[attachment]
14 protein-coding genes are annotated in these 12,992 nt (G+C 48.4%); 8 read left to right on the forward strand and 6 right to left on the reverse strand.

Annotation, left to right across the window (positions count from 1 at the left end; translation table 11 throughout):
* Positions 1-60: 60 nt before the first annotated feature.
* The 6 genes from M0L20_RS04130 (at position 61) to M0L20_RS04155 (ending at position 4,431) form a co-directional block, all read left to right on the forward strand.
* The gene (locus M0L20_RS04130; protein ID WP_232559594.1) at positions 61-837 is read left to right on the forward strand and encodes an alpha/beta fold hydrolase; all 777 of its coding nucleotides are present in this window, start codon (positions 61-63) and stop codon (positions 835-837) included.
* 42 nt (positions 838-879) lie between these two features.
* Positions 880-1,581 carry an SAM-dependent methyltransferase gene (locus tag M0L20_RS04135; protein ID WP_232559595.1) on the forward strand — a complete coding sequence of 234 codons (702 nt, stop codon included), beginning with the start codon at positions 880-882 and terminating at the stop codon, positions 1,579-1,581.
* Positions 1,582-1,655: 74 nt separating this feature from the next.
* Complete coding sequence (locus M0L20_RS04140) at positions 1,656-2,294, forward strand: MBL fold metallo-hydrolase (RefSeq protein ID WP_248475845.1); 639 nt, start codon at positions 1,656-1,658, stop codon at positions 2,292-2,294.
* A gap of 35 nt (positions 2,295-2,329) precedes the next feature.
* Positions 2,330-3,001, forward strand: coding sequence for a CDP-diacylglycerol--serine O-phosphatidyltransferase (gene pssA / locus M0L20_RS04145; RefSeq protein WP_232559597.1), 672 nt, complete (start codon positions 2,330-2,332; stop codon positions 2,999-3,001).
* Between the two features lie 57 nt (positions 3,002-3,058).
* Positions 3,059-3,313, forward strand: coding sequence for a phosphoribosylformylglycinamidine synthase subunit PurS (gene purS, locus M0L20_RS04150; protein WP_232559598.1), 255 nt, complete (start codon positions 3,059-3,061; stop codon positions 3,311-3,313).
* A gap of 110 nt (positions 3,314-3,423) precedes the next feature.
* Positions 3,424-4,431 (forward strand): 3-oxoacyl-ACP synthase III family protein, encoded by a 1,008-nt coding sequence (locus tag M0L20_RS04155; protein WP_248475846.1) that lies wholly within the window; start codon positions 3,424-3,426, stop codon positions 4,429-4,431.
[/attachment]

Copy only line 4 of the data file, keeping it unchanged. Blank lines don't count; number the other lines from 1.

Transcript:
* The 6 genes from M0L20_RS04130 (at position 61) to M0L20_RS04155 (ending at position 4,431) form a co-directional block, all read left to right on the forward strand.